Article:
In your second picture, there is a lot of DMap artefacts - a frequent problem with bristles - but also some areas that looks like they are out of focus or blurred. Therefore, I must ask if you had any problems with vibrations and/or if some of the steps became larger than intended.

Best regards Jörgen
Jörgen,

Thanks for the input. The second picture was a 1:1 view of the first, which was stacked with PMax, so I don't understand why it shows DMap artifacts. Illumination was with diffused Nikon SB910 at 1/32 power, so I don't think vibrations were a factor. The focus step of 25 microns may have been too large since the DoF of the lens is 28 microns and more overlap may have been desirable, say 28*0.7 or 20 microns. Also the stack does not cover the entire depth of field of the subject.

The fly may have been too difficult of a subject for a beginner and I will try to build up experience with a simpler subject, but further suggestions would be most welcome.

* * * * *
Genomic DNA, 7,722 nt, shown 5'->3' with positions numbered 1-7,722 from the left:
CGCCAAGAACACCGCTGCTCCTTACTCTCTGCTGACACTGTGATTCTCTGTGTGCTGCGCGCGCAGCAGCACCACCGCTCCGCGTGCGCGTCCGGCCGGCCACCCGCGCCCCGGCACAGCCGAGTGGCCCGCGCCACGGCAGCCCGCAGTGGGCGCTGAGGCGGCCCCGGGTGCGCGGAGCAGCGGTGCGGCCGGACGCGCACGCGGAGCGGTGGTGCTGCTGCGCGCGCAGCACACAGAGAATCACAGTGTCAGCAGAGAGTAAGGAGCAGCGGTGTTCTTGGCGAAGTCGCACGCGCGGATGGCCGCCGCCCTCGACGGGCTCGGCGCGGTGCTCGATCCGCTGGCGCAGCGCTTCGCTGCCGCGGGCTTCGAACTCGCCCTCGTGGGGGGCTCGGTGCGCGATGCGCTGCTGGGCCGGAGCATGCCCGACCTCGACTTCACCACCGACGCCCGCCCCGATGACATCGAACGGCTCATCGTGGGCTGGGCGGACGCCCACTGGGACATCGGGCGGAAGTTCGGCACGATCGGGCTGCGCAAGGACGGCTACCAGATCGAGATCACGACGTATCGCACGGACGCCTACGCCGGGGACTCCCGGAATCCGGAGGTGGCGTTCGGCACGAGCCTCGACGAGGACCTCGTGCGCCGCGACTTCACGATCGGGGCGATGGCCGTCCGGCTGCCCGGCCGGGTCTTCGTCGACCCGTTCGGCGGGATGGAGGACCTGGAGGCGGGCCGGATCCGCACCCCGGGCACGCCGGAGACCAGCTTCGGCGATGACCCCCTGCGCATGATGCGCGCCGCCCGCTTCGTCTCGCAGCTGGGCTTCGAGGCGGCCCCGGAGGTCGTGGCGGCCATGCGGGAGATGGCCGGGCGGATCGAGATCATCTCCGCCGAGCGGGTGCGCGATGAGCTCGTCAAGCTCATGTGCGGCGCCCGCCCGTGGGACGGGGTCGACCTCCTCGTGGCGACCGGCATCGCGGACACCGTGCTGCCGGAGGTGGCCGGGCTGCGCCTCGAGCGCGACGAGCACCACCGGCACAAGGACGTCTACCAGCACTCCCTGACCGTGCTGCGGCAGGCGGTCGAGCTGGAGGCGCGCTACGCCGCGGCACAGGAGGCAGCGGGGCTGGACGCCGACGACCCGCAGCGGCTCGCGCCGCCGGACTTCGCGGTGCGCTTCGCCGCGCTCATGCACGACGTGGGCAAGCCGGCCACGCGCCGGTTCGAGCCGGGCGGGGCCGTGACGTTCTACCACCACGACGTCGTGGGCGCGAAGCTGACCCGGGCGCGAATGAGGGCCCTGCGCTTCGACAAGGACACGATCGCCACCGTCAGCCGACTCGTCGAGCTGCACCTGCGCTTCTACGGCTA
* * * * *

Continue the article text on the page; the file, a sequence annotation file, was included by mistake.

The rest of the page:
Bill

JH
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Post by JH »

No problems - probably just an upload misstake. PMax does not give unsharp halos around bristles and handles cromatic aberattion better (less green and red bristles)

Try to do some retouching with sub stacks.

Regards Jörgen
Jörgen Hellberg, my webbsite www.hellberg.photo

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Post by rjlittlefield »

billjanes1 wrote:
JH wrote:In your second picture, there is a lot of DMap artefacts
The second picture was a 1:1 view of the first, which was stacked with PMax, so I don't understand why it shows DMap artifacts.
I agree with Jörgen's analysis. There's no way the posted 1:1 view was constructed by PMax. PMax does not give light blotches in the middle of dark bristles, or loss-of-detail halos around them. For that matter your original overview shot does not appear to be PMax either. The transparency artifacts produced by PMax are seamless interleaving of two focus planes, like shown at http://www.zerenesystems.com/cms/stacke ... foreground.